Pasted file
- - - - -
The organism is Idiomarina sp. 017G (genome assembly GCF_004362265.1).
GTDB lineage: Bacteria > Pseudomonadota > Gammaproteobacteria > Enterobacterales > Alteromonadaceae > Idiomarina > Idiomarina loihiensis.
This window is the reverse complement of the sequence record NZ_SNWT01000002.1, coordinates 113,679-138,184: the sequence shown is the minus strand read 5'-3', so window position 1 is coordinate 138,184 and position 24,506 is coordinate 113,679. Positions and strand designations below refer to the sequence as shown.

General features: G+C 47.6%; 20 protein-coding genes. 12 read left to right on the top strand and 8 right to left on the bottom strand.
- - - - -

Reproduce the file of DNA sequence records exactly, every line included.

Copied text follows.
The organism is Idiomarina sp. 017G (genome assembly GCF_004362265.1).
GTDB lineage: Bacteria > Pseudomonadota > Gammaproteobacteria > Enterobacterales > Alteromonadaceae > Idiomarina > Idiomarina loihiensis.
This window is the reverse complement of the sequence record NZ_SNWT01000002.1, coordinates 113,679-138,184: the sequence shown is the minus strand read 5'-3', so window position 1 is coordinate 138,184 and position 24,506 is coordinate 113,679. Positions and strand designations below refer to the sequence as shown.

General features: G+C 47.6%; 20 protein-coding genes. 12 read left to right on the top strand and 8 right to left on the bottom strand.